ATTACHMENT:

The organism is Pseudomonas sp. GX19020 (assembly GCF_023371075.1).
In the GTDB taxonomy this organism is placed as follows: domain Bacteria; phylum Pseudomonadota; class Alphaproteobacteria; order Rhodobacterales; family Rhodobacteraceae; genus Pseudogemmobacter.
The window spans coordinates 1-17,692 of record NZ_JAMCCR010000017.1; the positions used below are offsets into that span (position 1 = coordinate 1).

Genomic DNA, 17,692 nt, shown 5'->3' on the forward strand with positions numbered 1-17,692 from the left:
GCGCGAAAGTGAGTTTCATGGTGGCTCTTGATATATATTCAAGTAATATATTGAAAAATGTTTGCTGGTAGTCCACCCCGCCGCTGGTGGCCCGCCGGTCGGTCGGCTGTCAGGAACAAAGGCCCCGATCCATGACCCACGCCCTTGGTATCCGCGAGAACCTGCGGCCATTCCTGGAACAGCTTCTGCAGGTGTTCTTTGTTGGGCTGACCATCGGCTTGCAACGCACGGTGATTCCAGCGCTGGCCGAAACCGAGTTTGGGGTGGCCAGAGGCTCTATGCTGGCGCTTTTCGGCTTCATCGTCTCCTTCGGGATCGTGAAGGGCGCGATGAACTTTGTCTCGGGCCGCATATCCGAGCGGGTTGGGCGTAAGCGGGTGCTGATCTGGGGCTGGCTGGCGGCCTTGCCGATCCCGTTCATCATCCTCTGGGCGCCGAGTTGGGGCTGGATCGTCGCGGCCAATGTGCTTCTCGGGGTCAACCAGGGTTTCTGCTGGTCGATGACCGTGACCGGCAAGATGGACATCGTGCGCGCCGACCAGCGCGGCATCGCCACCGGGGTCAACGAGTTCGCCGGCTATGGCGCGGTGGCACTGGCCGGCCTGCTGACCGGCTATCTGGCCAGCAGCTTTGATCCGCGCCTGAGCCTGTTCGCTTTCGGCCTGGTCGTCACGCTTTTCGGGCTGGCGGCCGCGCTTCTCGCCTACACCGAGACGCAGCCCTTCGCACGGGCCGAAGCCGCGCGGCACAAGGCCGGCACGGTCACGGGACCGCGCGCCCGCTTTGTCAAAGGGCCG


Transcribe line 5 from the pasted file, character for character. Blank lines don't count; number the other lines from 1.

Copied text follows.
GCGCGAAAGTGAGTTTCATGGTGGCTCTTGATATATATTCAAGTAATATATTGAAAAATGTTTGCTGGTAGTCCACCCCGCCGCTGGTGGCCCGCCGGTCGGTCGGCTGTCAGGAACAAAGGCCCCGATCCATGACCCACGCCCTTGGTATCCGCGAGAACCTGCGGCCATTCCTGGAACAGCTTCTGCAGGTGTTCTTTGTTGGGCTGACCATCGGCTTGCAACGCACGGTGATTCCAGCGCTGGCCGAAACCGAGTTTGGGGTGGCCAGAGGCTCTATGCTGGCGCTTTTCGGCTTCATCGTCTCCTTCGGGATCGTGAAGGGCGCGATGAACTTTGTCTCGGGCCGCATATCCGAGCGGGTTGGGCGTAAGCGGGTGCTGATCTGGGGCTGGCTGGCGGCCTTGCCGATCCCGTTCATCATCCTCTGGGCGCCGAGTTGGGGCTGGATCGTCGCGGCCAATGTGCTTCTCGGGGTCAACCAGGGTTTCTGCTGGTCGATGACCGTGACCGGCAAGATGGACATCGTGCGCGCCGACCAGCGCGGCATCGCCACCGGGGTCAACGAGTTCGCCGGCTATGGCGCGGTGGCACTGGCCGGCCTGCTGACCGGCTATCTGGCCAGCAGCTTTGATCCGCGCCTGAGCCTGTTCGCTTTCGGCCTGGTCGTCACGCTTTTCGGGCTGGCGGCCGCGCTTCTCGCCTACACCGAGACGCAGCCCTTCGCACGGGCCGAAGCCGCGCGGCACAAGGCCGGCACGGTCACGGGACCGCGCGCCCGCTTTGTCAAAGGGCCG